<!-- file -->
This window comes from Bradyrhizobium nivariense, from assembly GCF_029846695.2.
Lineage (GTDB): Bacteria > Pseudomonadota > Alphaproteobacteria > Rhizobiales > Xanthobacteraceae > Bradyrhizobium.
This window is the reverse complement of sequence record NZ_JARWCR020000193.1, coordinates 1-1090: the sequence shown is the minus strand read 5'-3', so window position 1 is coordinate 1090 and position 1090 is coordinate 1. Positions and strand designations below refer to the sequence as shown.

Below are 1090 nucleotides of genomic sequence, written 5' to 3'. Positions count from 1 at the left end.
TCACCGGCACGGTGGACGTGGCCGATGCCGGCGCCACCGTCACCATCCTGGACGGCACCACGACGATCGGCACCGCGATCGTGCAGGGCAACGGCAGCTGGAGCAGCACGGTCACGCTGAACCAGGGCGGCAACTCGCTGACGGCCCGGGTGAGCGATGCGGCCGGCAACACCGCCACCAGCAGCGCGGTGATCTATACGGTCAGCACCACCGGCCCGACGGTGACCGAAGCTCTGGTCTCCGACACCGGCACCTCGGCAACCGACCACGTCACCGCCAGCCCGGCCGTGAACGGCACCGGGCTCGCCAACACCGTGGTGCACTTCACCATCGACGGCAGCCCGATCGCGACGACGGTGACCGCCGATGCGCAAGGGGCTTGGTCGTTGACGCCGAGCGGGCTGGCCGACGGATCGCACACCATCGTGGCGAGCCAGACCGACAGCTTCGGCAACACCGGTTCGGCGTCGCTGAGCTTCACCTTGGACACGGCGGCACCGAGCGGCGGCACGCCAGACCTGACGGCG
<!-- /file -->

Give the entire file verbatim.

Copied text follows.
This window comes from Bradyrhizobium nivariense, from assembly GCF_029846695.2.
Lineage (GTDB): Bacteria > Pseudomonadota > Alphaproteobacteria > Rhizobiales > Xanthobacteraceae > Bradyrhizobium.
This window is the reverse complement of sequence record NZ_JARWCR020000193.1, coordinates 1-1090: the sequence shown is the minus strand read 5'-3', so window position 1 is coordinate 1090 and position 1090 is coordinate 1. Positions and strand designations below refer to the sequence as shown.

Below are 1090 nucleotides of genomic sequence, written 5' to 3'. Positions count from 1 at the left end.
TCACCGGCACGGTGGACGTGGCCGATGCCGGCGCCACCGTCACCATCCTGGACGGCACCACGACGATCGGCACCGCGATCGTGCAGGGCAACGGCAGCTGGAGCAGCACGGTCACGCTGAACCAGGGCGGCAACTCGCTGACGGCCCGGGTGAGCGATGCGGCCGGCAACACCGCCACCAGCAGCGCGGTGATCTATACGGTCAGCACCACCGGCCCGACGGTGACCGAAGCTCTGGTCTCCGACACCGGCACCTCGGCAACCGACCACGTCACCGCCAGCCCGGCCGTGAACGGCACCGGGCTCGCCAACACCGTGGTGCACTTCACCATCGACGGCAGCCCGATCGCGACGACGGTGACCGCCGATGCGCAAGGGGCTTGGTCGTTGACGCCGAGCGGGCTGGCCGACGGATCGCACACCATCGTGGCGAGCCAGACCGACAGCTTCGGCAACACCGGTTCGGCGTCGCTGAGCTTCACCTTGGACACGGCGGCACCGAGCGGCGGCACGCCAGACCTGACGGCG